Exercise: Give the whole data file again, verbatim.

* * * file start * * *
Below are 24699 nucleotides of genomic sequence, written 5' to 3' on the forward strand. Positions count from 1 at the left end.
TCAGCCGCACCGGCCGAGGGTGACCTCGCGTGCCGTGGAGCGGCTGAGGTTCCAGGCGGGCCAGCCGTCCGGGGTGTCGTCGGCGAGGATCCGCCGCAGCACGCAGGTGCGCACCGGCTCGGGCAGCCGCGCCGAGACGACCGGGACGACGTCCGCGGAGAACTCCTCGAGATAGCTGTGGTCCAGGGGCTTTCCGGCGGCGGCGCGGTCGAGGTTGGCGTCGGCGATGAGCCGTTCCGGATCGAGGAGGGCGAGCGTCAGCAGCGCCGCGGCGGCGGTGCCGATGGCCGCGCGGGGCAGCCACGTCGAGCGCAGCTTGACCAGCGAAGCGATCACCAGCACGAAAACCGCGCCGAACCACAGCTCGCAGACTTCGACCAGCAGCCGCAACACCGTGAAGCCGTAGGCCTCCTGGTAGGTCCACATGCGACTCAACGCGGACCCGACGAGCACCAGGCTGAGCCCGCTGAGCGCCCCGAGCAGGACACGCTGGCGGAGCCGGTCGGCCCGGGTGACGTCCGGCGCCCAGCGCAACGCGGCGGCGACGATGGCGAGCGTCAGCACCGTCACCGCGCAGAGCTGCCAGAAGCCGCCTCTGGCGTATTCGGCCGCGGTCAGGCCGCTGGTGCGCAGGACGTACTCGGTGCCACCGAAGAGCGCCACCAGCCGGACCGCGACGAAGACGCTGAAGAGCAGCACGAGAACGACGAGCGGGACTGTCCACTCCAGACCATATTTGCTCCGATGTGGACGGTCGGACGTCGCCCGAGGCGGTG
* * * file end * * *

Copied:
Below are 24699 nucleotides of genomic sequence, written 5' to 3' on the forward strand. Positions count from 1 at the left end.
TCAGCCGCACCGGCCGAGGGTGACCTCGCGTGCCGTGGAGCGGCTGAGGTTCCAGGCGGGCCAGCCGTCCGGGGTGTCGTCGGCGAGGATCCGCCGCAGCACGCAGGTGCGCACCGGCTCGGGCAGCCGCGCCGAGACGACCGGGACGACGTCCGCGGAGAACTCCTCGAGATAGCTGTGGTCCAGGGGCTTTCCGGCGGCGGCGCGGTCGAGGTTGGCGTCGGCGATGAGCCGTTCCGGATCGAGGAGGGCGAGCGTCAGCAGCGCCGCGGCGGCGGTGCCGATGGCCGCGCGGGGCAGCCACGTCGAGCGCAGCTTGACCAGCGAAGCGATCACCAGCACGAAAACCGCGCCGAACCACAGCTCGCAGACTTCGACCAGCAGCCGCAACACCGTGAAGCCGTAGGCCTCCTGGTAGGTCCACATGCGACTCAACGCGGACCCGACGAGCACCAGGCTGAGCCCGCTGAGCGCCCCGAGCAGGACACGCTGGCGGAGCCGGTCGGCCCGGGTGACGTCCGGCGCCCAGCGCAACGCGGCGGCGACGATGGCGAGCGTCAGCACCGTCACCGCGCAGAGCTGCCAGAAGCCGCCTCTGGCGTATTCGGCCGCGGTCAGGCCGCTGGTGCGCAGGACGTACTCGGTGCCACCGAAGAGCGCCACCAGCCGGACCGCGACGAAGACGCTGAAGAGCAGCACGAGAACGACGAGCGGGACTGTCCACTCCAGACCATATTTGCTCCGATGTGGACGGTCGGACGTCGCCCGAGGCGGTG